Studying at ITTA:
Admission to the Institute is open to anyone with a passion for thangka painting and the willingness to commit to the intensive training program.  At present, there are 25 male and female students from Tibet, India, Mongolia and Russia attending the five-year course.


Migmar Tsering (1968) was trained from the age of thirteen under Master Topgyal at the Tibetan Ancient Arts Restoration Association, Lhasa.  For seven years he restored exquisite murals and paintings on the facades of the Potala Palace, Norbulinka, Sera, Drepung, and other famous places in Tibet during the summer, while he worked on thangkas in the winter.  In 1987 he came to India and trained with Ven. Sangye Yeshi for five years.  He recently restored murals in Kalmykia, Russia.

Tenzin Ngodup (1974) completed a six-year course with Ven. Sangye Yeshi in 1993.  For the past three years he has been painting a series of thangkas for His Holiness the 9th Kalca Jhezun Dhampa.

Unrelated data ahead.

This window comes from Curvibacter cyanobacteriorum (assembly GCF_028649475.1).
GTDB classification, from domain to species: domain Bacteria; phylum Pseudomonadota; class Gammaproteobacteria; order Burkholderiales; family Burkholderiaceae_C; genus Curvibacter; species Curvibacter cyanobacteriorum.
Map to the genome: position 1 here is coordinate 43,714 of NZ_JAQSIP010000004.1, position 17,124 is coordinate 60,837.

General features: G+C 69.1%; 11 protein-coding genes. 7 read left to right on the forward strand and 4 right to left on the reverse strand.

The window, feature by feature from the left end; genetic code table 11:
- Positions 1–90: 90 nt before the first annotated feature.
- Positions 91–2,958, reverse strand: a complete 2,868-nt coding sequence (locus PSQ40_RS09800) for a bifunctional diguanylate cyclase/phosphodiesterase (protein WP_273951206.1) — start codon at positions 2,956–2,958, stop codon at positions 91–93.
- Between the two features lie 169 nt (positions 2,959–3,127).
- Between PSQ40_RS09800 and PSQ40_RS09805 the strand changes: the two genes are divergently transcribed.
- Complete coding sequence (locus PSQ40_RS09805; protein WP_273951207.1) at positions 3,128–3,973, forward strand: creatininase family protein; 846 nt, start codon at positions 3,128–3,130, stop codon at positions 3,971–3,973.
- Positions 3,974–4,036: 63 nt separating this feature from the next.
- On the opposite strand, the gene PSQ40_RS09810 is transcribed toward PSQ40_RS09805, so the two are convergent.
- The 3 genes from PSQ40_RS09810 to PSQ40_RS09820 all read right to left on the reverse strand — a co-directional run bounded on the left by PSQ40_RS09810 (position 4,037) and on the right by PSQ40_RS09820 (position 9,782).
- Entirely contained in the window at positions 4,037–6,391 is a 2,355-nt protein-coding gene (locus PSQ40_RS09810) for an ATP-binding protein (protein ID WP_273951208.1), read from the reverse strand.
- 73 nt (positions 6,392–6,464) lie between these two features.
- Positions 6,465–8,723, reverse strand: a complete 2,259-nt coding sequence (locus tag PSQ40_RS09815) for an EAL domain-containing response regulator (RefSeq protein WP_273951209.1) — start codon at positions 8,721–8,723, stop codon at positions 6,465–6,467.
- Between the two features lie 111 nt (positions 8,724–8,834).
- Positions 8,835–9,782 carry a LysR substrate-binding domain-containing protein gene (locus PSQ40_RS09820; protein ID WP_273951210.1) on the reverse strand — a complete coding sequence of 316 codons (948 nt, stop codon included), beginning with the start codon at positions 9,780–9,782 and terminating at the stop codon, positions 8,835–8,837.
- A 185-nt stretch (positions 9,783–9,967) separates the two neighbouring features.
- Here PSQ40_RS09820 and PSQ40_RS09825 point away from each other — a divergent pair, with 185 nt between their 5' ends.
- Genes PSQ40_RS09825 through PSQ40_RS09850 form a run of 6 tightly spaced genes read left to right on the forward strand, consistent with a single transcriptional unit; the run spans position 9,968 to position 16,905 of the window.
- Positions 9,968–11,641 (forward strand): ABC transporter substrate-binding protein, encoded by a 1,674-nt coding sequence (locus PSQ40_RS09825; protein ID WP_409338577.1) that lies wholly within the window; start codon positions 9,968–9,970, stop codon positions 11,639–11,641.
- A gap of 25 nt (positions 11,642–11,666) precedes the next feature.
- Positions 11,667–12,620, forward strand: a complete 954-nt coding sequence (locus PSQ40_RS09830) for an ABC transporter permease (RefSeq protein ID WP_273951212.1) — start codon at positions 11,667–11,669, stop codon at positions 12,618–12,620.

Migmar and Tenzin have both painted many thangkas for His Holiness the Dalai Lama, and for Buddhist practicioners all over the world.  Their thangkas and calligraphy have been exhibited in India, France, and South Korea.

The Menris Tradition
For centuries the rich art of Tibet was influenced by its neighbors, India and China.  Menlha Dhondup introduced the first original Tibetan painting style in the 1500s.  The later styles reflected his work, thus establishing the Menris tradition throughout Tibet.

It is characterized by clear outlines, strong colors, fine shadings, and its accentuations in gold.

The development of this style was interrupted by the Chinese invasion of Tibet.  The tradition was revived by Ven. Sangye Yeshi, and flourishes today at ITTA in Dharamsala.

Institute of Tibetan Thangka Art